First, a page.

The Book Of Stupid Questions

| NJ, USA | Learning | July 29, 2013

(I’m asking my professor if I can borrow a textbook, as she rarely assigns work from it. Also, the book is more than I can afford with my job.)

Me: “I wanted to ask if I can borrow your copy of [book]. I work at McDonald’s, and that’s a whole two weeks pay for me. I could totally have it back to you tomorrow, and my work wouldn’t suffer for it at all. I’d even be happy to borrow an older version of the book, if you’re alright with it.”

Professor: “You didn’t buy the book? It’s on the syllabus.”

Me: “Well, some professors put books that never have required work on the syllabus. If I had bought all my books this semester, I would still be paying them off, and wouldn’t have any money for food at all. I tried to buy the ones that seemed like they would be used often, but the syllabus for your class didn’t list any assignments from [book], so I thought you wouldn’t mind if I didn’t purchase it.”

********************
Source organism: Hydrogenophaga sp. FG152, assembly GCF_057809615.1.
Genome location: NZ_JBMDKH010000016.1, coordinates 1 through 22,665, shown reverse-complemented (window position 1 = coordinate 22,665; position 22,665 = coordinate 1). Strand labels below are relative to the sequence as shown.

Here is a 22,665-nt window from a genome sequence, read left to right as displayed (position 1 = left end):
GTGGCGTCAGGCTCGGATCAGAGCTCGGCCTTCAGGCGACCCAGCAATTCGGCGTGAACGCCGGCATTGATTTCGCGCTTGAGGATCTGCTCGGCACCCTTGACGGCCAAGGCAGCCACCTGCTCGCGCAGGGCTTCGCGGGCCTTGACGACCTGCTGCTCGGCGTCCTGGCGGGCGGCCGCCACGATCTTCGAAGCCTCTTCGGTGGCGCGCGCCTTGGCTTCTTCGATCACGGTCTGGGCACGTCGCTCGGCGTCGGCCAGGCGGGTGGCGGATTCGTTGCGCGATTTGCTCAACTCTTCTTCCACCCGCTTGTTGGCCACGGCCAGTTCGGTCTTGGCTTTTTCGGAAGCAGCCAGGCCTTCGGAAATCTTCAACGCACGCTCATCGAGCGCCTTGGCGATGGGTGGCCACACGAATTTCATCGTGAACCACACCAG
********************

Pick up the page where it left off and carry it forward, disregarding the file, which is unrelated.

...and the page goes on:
Professor: “You need to buy books for every class; why didn’t you buy the books for this class?”

Me: “I bought the other one, but the syllabus didn’t list any assignments under [book] and I really don’t have the money to purchase every book every class lists, so I held off to see if it would be used. And since this assignment is so small, I could finish it in a night. If you’re not comfortable letting me take it out of the office, I would be glad to take some quick notes and do my project off of that.”

Professor: “So you’re saying you don’t have enough money for books. If you can’t pay for books, why are you in college?”

(I laugh at her, shake my head, and leave my professor, looking very confused. I speak with the head of the department, who loans me his book, and got the project done. I got a 100%, too.)

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